Russell Branyan, gone from the Mariners' lineup for the better part of a year, returned Tuesday (June 29) and seemed to fit right in with his teammates, dunking a funky first-inning single onto a vacant space in the left-field shallows of Yankee Stadium.
The ball landed a hundred feet or so shy of where Branyan is accustomed to leaving his fly balls. The first-sacker had 31 home runs for Seattle last season, playing just five months. This year, with Cleveland prior to last weekend'ês trade, he had 10 dingers without playing the first month of the season.
The explanation for bringing him back has to do with the notion that the presence in the lineup of a guy who can hit it on a fly farther than 150 feet might just take the pressure off the other M's position players, who have been 'êtrying too hard,'ê as team execs have often said.
They've been trying, all right: trying fans' patience, mainly, by displaying some of the softest offense in baseball.
Maybe the trying-too-hard theory has merit. After Branyan's first-inning base hit in the three spot of the line-up, five-hole guy Jose Lopez doubled and was driven in with an opposite-field single by Franklin Gutierrez. The center-fielder was summarily tossed out during an ill-advised try at stealing second. But Seattle's three hits and a run in the first two innings was about what team followers have been expecting the club to accumulate for an entire game, extra innings included.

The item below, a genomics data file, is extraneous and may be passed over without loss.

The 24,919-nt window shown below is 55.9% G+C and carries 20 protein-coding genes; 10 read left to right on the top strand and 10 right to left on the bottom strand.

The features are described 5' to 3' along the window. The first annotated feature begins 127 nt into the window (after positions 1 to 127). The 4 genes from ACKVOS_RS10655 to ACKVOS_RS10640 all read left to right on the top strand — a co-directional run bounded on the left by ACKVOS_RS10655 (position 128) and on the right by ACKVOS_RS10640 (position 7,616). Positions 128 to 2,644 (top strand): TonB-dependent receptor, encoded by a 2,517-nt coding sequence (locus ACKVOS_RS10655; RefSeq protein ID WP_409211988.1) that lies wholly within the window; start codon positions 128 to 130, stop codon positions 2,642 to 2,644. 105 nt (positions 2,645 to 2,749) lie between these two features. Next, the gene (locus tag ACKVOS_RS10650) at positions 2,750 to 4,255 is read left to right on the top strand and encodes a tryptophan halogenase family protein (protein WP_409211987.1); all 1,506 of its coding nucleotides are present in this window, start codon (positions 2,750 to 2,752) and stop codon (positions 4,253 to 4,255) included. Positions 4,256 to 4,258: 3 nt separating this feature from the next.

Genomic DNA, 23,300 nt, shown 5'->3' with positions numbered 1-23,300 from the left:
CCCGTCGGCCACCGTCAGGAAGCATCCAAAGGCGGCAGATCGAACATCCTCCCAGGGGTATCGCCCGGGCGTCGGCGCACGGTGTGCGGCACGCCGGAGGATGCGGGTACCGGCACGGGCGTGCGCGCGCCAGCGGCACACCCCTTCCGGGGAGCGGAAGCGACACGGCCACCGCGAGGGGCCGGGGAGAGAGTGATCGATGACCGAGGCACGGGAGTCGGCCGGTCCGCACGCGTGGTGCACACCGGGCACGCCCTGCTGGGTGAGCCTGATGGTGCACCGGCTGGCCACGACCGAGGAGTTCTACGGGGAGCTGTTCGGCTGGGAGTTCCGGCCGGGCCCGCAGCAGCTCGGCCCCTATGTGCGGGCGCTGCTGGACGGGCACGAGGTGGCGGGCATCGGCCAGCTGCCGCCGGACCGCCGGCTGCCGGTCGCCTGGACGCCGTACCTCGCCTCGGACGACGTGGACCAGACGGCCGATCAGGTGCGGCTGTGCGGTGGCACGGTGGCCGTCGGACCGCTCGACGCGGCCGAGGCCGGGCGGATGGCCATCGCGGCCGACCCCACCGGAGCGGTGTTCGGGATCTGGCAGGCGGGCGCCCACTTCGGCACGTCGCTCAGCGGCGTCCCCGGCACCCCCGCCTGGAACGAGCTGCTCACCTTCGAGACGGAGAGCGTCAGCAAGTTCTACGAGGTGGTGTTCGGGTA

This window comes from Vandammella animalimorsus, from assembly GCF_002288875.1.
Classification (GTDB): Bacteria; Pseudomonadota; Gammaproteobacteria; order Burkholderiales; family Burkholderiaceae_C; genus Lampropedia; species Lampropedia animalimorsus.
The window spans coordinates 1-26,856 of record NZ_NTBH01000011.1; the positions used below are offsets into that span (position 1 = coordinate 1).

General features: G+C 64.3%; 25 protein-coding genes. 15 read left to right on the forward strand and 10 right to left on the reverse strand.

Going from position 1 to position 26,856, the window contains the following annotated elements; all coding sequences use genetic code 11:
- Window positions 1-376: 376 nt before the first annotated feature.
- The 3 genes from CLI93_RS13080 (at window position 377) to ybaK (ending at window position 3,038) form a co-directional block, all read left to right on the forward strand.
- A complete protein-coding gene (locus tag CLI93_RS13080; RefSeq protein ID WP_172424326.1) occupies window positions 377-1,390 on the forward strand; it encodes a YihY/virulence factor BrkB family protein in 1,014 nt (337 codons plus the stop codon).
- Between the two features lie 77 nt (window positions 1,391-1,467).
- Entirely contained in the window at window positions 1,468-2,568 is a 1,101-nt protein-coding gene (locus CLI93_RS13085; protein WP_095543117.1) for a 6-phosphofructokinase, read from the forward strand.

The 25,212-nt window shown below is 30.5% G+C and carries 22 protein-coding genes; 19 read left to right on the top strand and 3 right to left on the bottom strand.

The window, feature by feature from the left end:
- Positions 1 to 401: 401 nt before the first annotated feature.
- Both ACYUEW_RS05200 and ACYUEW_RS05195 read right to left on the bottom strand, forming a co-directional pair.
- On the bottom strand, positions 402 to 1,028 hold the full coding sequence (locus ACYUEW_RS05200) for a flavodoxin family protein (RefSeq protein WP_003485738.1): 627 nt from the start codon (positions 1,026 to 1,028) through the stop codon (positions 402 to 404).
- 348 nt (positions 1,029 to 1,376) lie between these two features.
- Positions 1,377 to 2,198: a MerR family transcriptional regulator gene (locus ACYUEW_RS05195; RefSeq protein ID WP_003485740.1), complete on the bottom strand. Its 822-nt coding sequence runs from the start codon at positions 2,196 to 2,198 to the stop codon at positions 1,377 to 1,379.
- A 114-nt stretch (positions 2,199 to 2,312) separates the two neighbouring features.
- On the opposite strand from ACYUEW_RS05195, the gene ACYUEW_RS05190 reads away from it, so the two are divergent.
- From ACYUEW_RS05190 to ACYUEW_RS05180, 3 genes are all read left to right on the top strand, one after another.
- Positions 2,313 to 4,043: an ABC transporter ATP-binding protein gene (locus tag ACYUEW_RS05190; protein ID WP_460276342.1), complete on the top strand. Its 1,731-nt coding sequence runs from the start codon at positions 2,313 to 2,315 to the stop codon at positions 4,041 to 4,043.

The M's futility at the plate had seemed to match that of opposing teams trying to coax walks out of the excellent left-hander Cliff Lee, 7-3 after an unheard-of third-straight complete-game performance. The probable soon-to-be-former Mariner (he has perhaps the best trade value in baseball) finally gave up his first walk in 145 batters when, during the second inning, Jorge Posada sweated out a base on balls.
But despite Lee'ês mastery of opponents all season (he may be the American League starter in the All-star game July 13), Branyan was the big story Tuesday. Since it was revealed that he was reacquired by general manager Jack Zduriencik, followers of Mariner follies have been shrugging shoulders and slapping foreheads trying to go figure the move.
True: Jack Z merely gave up a couple of minor-league prospects. But why, many have asked, bring back Russell the Muscle when the collective M's 98-pound weakling long since has played its way out of the playoffs for the ninth straight year?
There's a much better question: Why didn't the team keep Branyan to begin with? He plays solid first base. All his 2009 offensive numbers were exceptional by M's standards.
Zduriencik et al may have figured that '09, Branyan'ês first season as an everyday player, was a fluke. But if that's what they thought, wouldn't that have amounted to a repudiation of picking him up in the first place?
Now Branyan's been picked up in the second place — and by a team entrenched in last place. Many who follow the M's no doubt hope the notion of Branyan's presence loosening up his teammates will result in better performance (if not playoff potential) for the second half of the season.
But there's always another possibility. Maybe Branyan instead will emulate the dead-bat play of others in the "offense." Tuesday, as his new-old team was humiliating the hated, major-league-leading Yankees 7-4, The Muscle had a tap back to the pitcher, a sixth-inning whiff, and a seventh-inning infield pop-up to go with his dump-off single. His teammates, meanwhile, had a dinger and four doubles among their dozen hits.
True to Zduriencik's wishes, then, the "new" M's indeed played like the old Branyan. Alas, on this night the "new" Branyan played like the old M's.